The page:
Some individuals may be reluctant to invest their retirement savings in common stocks or mutual funds due to fluctuations in the markets over time, which may lead to the loss of some of their retirement savings. To address this fear, certain “entrepreneurial” fiduciaries have introduced what are known as “Self-Directed Retirement Accounts” that offer the individual the option to invest their retirement savings in other avenues, such as rental real estate or in starting their own small business.
Such fiduciaries charge high fees to file the necessary paperwork with the IRS to establish such Self-Directed Retirement Accounts and file the required annual reports with the IRS. Generally, they do not offer advise with respect to the selection and management of alternative retirement savings investments.
I am not a fan of Self-Directed Retirement Accounts and would never recommend this strategy to my clients. Since 2010, I have had exactly one (1) client who achieved financial success in pursuing their “Self-Directed Retirement Account” investment strategy. All the others lost money. Some, especially those who used their retirement funds to start their own small business, lost everything.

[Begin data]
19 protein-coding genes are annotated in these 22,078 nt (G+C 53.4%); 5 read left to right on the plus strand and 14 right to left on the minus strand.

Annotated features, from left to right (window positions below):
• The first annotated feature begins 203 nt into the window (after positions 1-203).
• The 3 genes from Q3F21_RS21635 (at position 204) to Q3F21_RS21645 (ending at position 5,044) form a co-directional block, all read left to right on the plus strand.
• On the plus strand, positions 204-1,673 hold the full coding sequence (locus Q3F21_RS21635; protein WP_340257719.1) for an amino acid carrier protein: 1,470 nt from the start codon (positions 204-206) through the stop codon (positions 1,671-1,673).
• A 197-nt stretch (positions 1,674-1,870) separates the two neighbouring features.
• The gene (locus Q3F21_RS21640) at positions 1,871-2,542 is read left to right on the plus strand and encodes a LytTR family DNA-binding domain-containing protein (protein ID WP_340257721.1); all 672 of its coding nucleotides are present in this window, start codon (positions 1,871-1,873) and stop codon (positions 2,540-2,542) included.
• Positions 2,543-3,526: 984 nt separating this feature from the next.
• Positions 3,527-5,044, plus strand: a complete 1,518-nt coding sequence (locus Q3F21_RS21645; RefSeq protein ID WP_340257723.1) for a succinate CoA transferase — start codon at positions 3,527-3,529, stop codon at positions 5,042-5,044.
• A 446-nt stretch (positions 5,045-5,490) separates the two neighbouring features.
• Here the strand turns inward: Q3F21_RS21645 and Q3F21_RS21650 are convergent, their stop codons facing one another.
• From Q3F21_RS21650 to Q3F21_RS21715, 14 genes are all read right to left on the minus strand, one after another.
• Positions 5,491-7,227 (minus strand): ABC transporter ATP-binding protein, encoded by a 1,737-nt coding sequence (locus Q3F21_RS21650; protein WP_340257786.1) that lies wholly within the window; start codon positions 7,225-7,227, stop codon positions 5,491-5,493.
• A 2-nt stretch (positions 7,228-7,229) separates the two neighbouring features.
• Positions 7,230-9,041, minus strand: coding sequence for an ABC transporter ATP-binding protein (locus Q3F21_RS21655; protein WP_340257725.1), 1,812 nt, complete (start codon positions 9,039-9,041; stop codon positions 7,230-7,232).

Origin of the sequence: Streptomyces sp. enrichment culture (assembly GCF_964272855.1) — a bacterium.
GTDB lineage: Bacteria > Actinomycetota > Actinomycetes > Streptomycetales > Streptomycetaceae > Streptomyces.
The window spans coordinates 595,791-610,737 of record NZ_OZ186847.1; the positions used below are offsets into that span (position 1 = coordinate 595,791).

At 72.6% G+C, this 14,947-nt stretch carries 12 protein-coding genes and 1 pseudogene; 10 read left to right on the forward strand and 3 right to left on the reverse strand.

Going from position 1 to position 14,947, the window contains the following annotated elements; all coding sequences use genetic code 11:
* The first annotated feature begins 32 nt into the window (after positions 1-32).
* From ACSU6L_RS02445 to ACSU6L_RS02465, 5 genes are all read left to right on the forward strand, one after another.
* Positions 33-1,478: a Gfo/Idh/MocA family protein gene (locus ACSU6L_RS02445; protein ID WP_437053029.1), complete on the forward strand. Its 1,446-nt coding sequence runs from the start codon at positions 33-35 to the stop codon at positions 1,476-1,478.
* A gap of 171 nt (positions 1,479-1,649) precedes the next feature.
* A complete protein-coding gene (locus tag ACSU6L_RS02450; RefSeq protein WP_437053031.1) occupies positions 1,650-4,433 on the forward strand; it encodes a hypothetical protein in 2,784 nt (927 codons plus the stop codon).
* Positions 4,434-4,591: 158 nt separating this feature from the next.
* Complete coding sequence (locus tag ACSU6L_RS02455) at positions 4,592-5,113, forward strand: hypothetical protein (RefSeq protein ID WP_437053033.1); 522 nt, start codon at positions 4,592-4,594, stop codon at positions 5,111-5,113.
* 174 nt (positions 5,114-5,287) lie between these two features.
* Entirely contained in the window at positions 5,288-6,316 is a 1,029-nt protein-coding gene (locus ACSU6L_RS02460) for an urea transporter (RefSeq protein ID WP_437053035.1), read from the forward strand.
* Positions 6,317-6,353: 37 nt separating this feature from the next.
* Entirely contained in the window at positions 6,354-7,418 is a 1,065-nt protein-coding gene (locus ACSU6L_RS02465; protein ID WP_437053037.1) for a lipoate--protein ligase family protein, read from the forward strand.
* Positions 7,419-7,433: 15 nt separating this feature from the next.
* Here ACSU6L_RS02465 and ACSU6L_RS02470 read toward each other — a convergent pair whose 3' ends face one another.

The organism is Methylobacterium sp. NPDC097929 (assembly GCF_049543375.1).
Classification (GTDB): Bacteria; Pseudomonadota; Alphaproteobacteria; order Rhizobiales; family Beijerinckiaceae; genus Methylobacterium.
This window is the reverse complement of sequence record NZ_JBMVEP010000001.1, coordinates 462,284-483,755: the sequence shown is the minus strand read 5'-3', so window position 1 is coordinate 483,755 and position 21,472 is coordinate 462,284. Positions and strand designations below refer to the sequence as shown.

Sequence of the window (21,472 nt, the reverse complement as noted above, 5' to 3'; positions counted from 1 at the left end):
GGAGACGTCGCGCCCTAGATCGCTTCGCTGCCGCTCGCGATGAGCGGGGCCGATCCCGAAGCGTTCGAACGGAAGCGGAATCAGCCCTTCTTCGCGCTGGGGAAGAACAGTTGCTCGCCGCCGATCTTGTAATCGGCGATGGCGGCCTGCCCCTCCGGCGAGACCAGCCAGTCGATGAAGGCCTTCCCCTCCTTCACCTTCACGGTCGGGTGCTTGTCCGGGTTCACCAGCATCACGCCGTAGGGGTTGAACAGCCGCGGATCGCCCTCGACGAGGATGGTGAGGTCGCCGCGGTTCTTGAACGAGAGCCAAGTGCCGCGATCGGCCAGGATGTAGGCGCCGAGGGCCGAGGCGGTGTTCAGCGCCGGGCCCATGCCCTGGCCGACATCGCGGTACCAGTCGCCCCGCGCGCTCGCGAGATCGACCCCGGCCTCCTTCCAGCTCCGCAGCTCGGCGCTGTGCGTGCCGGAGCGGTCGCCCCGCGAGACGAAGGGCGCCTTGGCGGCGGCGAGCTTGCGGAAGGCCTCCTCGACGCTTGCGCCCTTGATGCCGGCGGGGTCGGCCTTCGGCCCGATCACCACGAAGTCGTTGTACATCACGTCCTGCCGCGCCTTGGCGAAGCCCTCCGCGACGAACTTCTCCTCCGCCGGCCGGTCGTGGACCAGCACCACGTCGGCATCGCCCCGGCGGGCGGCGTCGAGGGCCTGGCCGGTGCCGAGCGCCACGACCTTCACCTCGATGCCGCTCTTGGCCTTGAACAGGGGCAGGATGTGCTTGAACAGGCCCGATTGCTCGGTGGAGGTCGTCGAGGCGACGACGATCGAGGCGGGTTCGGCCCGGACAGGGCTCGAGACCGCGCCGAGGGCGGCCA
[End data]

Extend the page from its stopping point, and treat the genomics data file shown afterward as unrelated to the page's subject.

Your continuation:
My advice: leave the investing of your retirement savings to the professionals.
In general, it is never a good idea to borrow funds from your retirement accounts, regardless of the purpose or your intent. Consider this option only as a last resort, after you have exhausted all other possible financing alternatives first. Here’s why:
- Whatever amounts you borrow are no longer available in your account, compounding and earning more money for you. The power of compounding is the fundamental, underlying principal behind saving money in retirement accounts in the first place, as discussed above.
- If you are terminated from your job or decide to quit, the entire outstanding loan balance will become due and payable in full within 60 days of your termination. If you are unable to repay the entire balance within the 60-day repayment period, the entire outstanding loan balance will be reclassified as an early withdrawal and reported on Form 1099-R, which is taxable as ordinary income. Furthermore, if you are younger than age 59 ½, the entire amount will be subject to the IRS early withdrawal penalty of 10% of the outstanding loan balance.
The only time to consider borrowing from your retirement accounts is when you are faced with an emergency, and there is no other financing alternative available. Before resorting to withdrawing retirement funds, look into home equity lines of credit (HELOCs) or refinancing your mortgage or other debt.